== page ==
Report: Canada Has More Workers In Stores Than Plants

Manufacturing has gone from bad to worse, so much so that more people are now working in car dealerships, and at the local supermarket or department store than in factories and mills.

OTTAWA -- For the first time ever, more Canadians are involved in selling products than producing them.

A Statistics Canada report Monday showing retail sales rose 5.8 percent last year contained the added curiosity that for the first time, more people were employed in retail sales than in manufacturing.

The sales increase was the second strongest in five years and underlined the growing importance of domestic demand as the lynch pin of Canadian growth, with the red-hot West, particularly Saskatchewan and Alberta, leading the wave.

But the flip side of the coin is that as the service sector has shown, manufacturing -- especially the auto and forestry sectors -- has gone from bad to worse, so much so that there are now more people working in car dealerships, and at the local supermarket or department store than in factories and mills.

Statistics Canada said Monday that there were 1,790,000 retail jobs on average last year, compared to 1,784,700 in manufacturing.

But it's the trend that matters. Starting the century, 2,036,700 were employed in manufacturing, compared to only 1,441,000 in retail sales. The gap narrowed steadily each year until 2007, when retail overtook manufacturing.

Although the report only covers 2007, manufacturing has continued to shed jobs this year, dropping another 15,000 in April.

''It's not surprising when you consider manufacturing has been in a decline in recent years and probably over the past few decades,'' said Aron Gampel, deputy chief economist with the Bank of Nova Scotia.

And it's not about to turn around, he added. ''As our economy has grown from a population standpoint and wealth standpoint, we are becoming much more service oriented and retail oriented.''

But Canadian Auto Workers economist Jim Stanford says the numbers are disturbing nevertheless, and bodes ill for the Canadian economy. He said retail jobs tend to be lower paying, less stable and less productive.

''That's a shocking statement of the structural decline of our economy that we employ more people at lousy wages selling stuff than we employ at good wages making the stuff that we sell,'' he said.
According to the federal agency, the average hourly wage for retail workers last year was $14.87, compared with $21.66 in the manufacturing sector. But Stanford said the discrepancy in average weekly wages is larger -- $486 compared to $900 a week -- probably because there is more part-time workers in retail.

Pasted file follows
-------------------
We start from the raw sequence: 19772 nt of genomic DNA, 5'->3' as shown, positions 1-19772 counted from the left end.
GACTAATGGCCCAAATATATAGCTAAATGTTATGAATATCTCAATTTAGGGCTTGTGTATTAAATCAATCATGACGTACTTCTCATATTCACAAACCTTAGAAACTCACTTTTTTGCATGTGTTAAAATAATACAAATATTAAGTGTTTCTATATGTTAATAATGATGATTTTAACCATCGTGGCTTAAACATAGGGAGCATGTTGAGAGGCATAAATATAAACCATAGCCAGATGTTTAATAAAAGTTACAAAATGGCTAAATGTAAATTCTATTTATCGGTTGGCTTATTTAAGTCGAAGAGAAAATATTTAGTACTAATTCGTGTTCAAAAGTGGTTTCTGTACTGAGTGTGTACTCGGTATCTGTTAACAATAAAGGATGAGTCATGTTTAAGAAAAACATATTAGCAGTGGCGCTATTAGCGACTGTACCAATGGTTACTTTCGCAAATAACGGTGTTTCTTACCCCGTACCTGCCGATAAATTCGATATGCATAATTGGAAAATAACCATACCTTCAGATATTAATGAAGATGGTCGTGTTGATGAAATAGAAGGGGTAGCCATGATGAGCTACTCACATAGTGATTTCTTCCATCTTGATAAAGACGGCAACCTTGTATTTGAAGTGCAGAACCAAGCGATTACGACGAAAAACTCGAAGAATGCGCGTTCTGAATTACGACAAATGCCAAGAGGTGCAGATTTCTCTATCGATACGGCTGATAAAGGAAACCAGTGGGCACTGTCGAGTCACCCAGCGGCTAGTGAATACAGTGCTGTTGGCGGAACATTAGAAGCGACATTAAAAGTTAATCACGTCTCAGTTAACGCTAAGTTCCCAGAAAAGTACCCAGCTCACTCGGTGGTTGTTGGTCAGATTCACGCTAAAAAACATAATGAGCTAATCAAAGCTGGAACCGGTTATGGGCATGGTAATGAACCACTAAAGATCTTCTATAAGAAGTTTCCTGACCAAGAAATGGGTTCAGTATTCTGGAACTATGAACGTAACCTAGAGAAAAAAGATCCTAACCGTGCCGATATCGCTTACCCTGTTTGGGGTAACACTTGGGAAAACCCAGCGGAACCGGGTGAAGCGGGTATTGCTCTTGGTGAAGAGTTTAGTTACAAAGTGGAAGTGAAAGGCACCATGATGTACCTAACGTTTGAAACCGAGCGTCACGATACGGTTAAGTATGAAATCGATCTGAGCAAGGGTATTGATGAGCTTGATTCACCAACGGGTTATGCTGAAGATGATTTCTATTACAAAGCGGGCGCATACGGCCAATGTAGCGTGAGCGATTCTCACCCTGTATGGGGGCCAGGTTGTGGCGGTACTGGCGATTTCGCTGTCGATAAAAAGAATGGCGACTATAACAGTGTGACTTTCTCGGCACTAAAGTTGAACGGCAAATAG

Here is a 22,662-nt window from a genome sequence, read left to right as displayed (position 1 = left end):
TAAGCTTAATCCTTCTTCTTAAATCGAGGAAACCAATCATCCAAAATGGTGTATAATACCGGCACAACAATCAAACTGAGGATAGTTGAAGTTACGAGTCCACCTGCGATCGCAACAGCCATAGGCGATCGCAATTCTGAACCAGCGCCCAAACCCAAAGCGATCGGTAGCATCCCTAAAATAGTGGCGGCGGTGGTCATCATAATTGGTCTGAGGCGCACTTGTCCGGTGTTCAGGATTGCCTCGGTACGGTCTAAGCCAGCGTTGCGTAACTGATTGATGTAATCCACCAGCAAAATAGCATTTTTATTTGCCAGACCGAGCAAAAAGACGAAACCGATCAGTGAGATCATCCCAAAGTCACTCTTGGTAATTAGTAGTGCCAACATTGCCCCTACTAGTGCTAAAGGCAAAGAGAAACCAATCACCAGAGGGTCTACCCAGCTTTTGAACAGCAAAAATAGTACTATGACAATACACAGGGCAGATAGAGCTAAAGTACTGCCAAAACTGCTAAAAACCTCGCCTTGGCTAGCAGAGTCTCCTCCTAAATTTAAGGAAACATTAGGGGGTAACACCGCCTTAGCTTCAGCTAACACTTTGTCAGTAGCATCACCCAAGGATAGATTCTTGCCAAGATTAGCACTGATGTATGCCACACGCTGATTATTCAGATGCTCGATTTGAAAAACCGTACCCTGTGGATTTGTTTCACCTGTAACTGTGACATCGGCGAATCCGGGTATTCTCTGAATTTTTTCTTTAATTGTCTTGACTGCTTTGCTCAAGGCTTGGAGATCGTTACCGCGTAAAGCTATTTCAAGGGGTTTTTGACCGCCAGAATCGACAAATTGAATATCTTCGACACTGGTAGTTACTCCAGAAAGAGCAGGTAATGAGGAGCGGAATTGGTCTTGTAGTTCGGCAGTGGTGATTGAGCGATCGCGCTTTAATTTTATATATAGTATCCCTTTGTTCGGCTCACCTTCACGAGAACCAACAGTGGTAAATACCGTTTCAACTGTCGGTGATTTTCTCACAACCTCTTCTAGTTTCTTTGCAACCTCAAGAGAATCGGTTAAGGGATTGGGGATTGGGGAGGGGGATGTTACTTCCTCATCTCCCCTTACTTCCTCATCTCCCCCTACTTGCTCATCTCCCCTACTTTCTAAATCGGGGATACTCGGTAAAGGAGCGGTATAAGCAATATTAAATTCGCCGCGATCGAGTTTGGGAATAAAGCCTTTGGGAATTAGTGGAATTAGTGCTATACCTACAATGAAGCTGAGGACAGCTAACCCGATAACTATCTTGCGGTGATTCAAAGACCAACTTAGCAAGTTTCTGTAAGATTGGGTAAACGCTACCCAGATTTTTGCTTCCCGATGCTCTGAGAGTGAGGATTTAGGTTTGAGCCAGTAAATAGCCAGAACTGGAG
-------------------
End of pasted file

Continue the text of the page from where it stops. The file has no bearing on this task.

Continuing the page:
''The loss of manufacturing jobs and their replacement with retail jobs still leaves a huge loss of income and productivity in Canada,'' he said.

Although some of the job losses in manufacturing were caused by cyclical factors such as the appreciation of the Canadian dollar and lower demand in the U.S., the major factor is what economists call secular, which means they are not likely to come back.

In forestry, one of the hardest hit industries, 36,421 jobs have vanished since 2003, bringing total employment in the sector under 300,000.

And more will likely disappear before the industry has a turnaround, says Avrim Lazar, the chief executive with the Forest Products Association of Canada.

The good news is that with demand in China and other emerging economies growing, and producing countries such as Brazil and Chile turning more to planting food and biofuels than trees, the point will come when Canadian forest products will be in great demand, he says.

But the mills will be larger, leaner and more efficient, and less labor intensive.

''We have improved our productivity more than Canadian manufacturing and more than the U.S. consistently,'' Lazar said. ''So I'm not going to say employment is going to be increased, but I will say employment will be saved.''

Gampel said the same dynamic is at work in the auto sector, where companies are replacing inefficient plants and with more productive, less labour-intensive facilities. Increased production and a better economy may not mean more employment in the sector, he said.

''This has been where our economy has been morphing to,'' he said. ''If you add business services, health services, education services, transportation services, and whatever, you find the employment gains have been nothing short of spectacular in the services sector.''

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